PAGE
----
Steven Johnson - Quotes

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If we didn't have genetic mutations, we wouldn't have us. You need error to open the door to the adjacent possible. ---->>>

If you look at history, innovation doesn't come just from giving people incentives; it comes from creating environments where their ideas can connect.

If you look at history, innovation doesn't come just from giving people incentives; it comes from creating environments where their ideas can connect.

In a peer network, no one is officially in charge. It doesn't have a command hierarchy. It doesn't have a boss. So, all the decisions are somehow made collectively. The control of the system is in the hands of everyone who is a part of it. ---->>>

It is extraordinary how safe flying has become. You are now statistically more likely to be elected president of the United States in your lifetime than you are to die in a plane crash. What an amazing achievement as a society! But what we end up focusing on are the catastrophic failures that are incredibly rare but happen every now and then. ---->>>

Organizations that empower folks further down the chain or try to get rid of the big hierarchal chains and allow decision making to happen on a more local level end up being more adaptive and resilient because there are more minds involved in the problem. ---->>>

Calculus, the electrical battery, the telephone, the steam engine, the radio - all these groundbreaking innovations were hit upon by multiple inventors working in parallel with no knowledge of one another. ---->>>

Every childhood has its talismans, the sacred objects that look innocuous enough to the outside world, but that trigger an onslaught of vivid memories when the grown child confronts them. ---->>>

I suspect millions of people from my generation probably have comparable stories to tell: if not of sports simulations then of Dungeons & Dragons, or the geopolitical strategy of games like Diplomacy, a kind of chess superimposed onto actual history. ---->>>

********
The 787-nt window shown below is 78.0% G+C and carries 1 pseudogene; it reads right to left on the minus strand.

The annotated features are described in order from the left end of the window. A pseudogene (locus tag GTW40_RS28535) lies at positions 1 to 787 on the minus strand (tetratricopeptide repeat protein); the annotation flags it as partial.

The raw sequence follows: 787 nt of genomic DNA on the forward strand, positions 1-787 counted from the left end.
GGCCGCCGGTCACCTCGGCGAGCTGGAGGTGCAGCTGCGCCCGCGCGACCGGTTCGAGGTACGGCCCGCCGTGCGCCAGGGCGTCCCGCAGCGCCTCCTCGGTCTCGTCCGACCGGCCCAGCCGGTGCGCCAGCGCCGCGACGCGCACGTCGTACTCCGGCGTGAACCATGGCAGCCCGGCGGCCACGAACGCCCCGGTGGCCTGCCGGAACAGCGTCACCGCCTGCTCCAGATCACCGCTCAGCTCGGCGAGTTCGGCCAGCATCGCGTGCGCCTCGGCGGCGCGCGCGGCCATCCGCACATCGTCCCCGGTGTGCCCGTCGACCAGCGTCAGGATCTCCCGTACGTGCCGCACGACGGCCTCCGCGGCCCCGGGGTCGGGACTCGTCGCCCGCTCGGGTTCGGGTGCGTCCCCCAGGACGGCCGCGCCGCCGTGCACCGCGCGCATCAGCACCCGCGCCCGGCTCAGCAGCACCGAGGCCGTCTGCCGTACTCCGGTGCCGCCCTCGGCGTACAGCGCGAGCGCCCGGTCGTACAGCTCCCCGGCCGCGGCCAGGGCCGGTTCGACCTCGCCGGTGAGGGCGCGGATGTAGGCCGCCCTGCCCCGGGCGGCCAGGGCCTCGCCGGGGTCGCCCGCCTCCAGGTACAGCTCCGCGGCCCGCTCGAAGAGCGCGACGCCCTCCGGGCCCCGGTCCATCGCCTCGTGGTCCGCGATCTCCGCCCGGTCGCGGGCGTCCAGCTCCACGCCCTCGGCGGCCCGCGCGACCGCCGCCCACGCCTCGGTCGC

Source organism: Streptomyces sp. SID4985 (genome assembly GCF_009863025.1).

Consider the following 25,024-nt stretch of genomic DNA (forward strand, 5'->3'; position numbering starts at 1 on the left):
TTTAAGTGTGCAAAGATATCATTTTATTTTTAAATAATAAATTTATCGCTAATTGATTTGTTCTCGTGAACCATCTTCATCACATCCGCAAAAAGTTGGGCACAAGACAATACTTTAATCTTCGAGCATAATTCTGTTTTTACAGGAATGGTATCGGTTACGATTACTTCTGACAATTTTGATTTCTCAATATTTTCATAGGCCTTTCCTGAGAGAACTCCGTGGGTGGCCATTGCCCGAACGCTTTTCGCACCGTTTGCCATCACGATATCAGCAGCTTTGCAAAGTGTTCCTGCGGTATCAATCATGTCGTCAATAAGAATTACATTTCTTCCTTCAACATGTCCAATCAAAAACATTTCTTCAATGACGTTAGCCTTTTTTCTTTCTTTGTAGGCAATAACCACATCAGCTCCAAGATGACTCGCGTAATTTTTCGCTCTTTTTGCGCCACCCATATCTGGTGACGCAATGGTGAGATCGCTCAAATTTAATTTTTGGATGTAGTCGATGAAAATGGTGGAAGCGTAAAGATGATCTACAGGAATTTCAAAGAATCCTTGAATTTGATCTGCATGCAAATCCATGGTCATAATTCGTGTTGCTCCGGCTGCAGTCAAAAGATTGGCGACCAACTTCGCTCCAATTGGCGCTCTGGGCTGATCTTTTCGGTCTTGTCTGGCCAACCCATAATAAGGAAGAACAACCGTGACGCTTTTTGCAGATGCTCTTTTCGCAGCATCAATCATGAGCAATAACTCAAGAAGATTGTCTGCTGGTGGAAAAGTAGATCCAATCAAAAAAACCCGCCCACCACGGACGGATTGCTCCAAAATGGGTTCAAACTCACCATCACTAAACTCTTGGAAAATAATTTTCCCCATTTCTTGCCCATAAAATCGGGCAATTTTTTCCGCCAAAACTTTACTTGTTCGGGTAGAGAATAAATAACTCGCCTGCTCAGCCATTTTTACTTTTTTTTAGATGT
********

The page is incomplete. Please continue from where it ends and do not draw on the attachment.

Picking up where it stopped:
We are strangely biased, as individuals and media institutions, to focus on big sudden changes, whether good or bad - amazing breakthroughs, such as a new gadget that gets released, or catastrophic failures, like a plane crash. ---->>>

For decades, we've worked under the assumption that mass culture follows a steadily declining path toward lowest-common-denominator standards, presumably because the 'masses' want dumb, simple pleasures and big media companies want to give the masses what they want. ---->>>

If you look at where innovation - defined as ideas, not as commercial product - tends to live, the university system is remarkably innovative. ---->>>

I have problems with the violence and the torture on '24.' What I'm trying to say is that that's not the only story, and I think that the cognitive complexity is as important. ---->>>

Most of the time, criticism that takes pop culture seriously involves performing some kind of symbolic analysis, decoding the work to demonstrate the way it represents some other aspect of society. ---->>>

The problem is, there are definitely some genuinely lame things on television, and there's more at the bottom of the barrel, because the barrel in a sense has gotten bigger. ---->>>

What I'm saying is individuals have better ideas if they're connected to rich, diverse networks of other individuals. If you put yourself in an environment with lots of different perspectives, you yourself are going to have better, sharper, more original ideas. It's not that the network is smart. ---->>>

What you end up seeing when you look at history is that people who have been good at pushing the boundaries of possibility, and exploring those frontiers of good ideas and innovations, have rarely done it in moments of great inspiration. They don't just have a brilliant breakthrough idea out of nowhere and leap ahead of everyone else.

What you end up seeing when you look at history is that people who have been good at pushing the boundaries of possibility, and exploring those frontiers of good ideas and innovations, have rarely done it in moments of great inspiration. They don't just have a brilliant breakthrough idea out of nowhere and leap ahead of everyone else.

As much as we sometimes roll our eyes at the ivory-tower isolation of universities, they continue to serve as remarkable engines of innovation. ---->>>

When it's a sharing and improvisational meeting, where you're riffing off other people's ideas, that actually can be productive. ---->>>

What's encouraging is that the early new platforms - Kindle and iPad - are clearly leading to people buying more books. The data is in on that. ---->>>

I love those stretches where I've just been a writer - when I haven't been doing Internet start-ups - where I pretty much eliminate meetings from my life. ---->>>

Biography

Nationality: American
Born: 06-06, 1968
Birthplace: Washington, D.C.
Die:
Occupation: Author

Steven Berlin Johnson (born June 6, 1968) is an American popular science author and media theorist.(wikipedia)